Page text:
Is mechanical proofreading or authorial ineptitude principally responsible? You be the judge.
"In the role as villains, Tekatch's Mayella Ewell is a seething cauldron of tortured venom, while Wayne Best definitely limns her father Bob's cretinist penchant for violence." (Michael Posner, Globe and Mail, June 1 '07, review of To Kill a Mockingbird.) Okay, anybody, best guess: possible meaning? Likeliest hallucinogen involved in composition of sentence?
"If plots were people, this obese thing would be cuing up for liposuction." (Rick Groen, June 1 '07, review of Mrs. Brooks.) Have they started using pool tables instead of operating tables when performing liposuction now? Bad idea, IMHO. Even worse if they're using pool cues instead of scalpels.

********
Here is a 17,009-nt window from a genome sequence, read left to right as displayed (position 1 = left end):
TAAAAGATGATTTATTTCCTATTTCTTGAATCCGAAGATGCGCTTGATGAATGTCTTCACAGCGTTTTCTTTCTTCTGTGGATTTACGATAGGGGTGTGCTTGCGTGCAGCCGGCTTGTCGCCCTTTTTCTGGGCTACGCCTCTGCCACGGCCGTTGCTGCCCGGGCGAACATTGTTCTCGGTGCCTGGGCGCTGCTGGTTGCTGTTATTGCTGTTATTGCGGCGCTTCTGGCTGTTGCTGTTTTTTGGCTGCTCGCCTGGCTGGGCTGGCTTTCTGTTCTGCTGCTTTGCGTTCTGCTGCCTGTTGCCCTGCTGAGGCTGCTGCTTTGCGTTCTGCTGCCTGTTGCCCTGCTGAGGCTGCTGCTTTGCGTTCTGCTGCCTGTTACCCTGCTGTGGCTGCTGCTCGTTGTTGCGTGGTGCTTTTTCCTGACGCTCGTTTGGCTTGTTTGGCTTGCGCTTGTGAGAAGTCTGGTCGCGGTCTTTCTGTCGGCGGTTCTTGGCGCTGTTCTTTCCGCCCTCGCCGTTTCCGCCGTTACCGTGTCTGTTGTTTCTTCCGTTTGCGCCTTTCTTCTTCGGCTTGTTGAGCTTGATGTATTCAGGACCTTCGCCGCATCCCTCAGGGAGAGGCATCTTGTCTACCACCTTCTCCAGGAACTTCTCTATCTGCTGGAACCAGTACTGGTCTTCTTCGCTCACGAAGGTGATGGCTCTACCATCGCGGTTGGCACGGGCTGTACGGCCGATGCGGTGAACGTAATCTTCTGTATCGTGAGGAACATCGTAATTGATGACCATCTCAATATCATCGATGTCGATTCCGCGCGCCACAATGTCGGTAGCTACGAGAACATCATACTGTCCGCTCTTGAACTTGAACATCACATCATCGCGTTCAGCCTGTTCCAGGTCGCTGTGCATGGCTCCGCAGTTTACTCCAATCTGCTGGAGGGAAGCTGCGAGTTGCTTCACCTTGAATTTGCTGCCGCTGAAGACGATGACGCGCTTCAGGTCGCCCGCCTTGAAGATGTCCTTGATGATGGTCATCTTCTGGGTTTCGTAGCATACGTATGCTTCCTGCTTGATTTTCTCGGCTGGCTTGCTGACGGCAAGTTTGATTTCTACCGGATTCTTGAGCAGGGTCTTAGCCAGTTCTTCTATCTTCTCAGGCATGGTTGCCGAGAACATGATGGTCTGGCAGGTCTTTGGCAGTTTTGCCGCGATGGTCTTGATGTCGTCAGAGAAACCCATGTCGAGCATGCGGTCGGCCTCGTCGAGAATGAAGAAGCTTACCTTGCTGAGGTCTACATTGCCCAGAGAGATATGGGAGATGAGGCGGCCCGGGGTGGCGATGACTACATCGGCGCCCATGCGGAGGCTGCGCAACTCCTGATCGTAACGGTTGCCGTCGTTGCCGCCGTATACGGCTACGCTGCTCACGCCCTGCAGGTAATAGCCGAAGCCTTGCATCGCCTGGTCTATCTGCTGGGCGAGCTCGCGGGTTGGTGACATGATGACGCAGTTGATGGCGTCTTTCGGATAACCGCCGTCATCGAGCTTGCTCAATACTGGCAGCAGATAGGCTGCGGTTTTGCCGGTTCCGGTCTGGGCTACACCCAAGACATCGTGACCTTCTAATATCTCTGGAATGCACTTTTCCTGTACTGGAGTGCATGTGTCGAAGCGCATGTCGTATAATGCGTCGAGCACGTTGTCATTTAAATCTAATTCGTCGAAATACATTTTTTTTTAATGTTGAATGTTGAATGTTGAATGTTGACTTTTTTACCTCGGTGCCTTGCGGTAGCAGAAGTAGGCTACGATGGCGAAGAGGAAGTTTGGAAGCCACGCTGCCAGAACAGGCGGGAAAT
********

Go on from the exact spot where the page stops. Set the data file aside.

"And wags, the pampered wives and girlfriends spending their partner's cash, take their places after a sterling performance accompanying the England football team at the 2006 World Cup." (Agence France Presse.) In this case I suspect inept translation had muddied the meaning of a sentence that in French was reasonably clear. A similar translation back into French (a Frenching of this Englished version as it were) might turn un peu surreal.
"The star appears always to have known that pity, in addition to stars, are blind." (Lynn Crobie, Globe and Mail, June 11 '07.) Are pity blind? Is our children learning?
C 2007 Martin Heavisides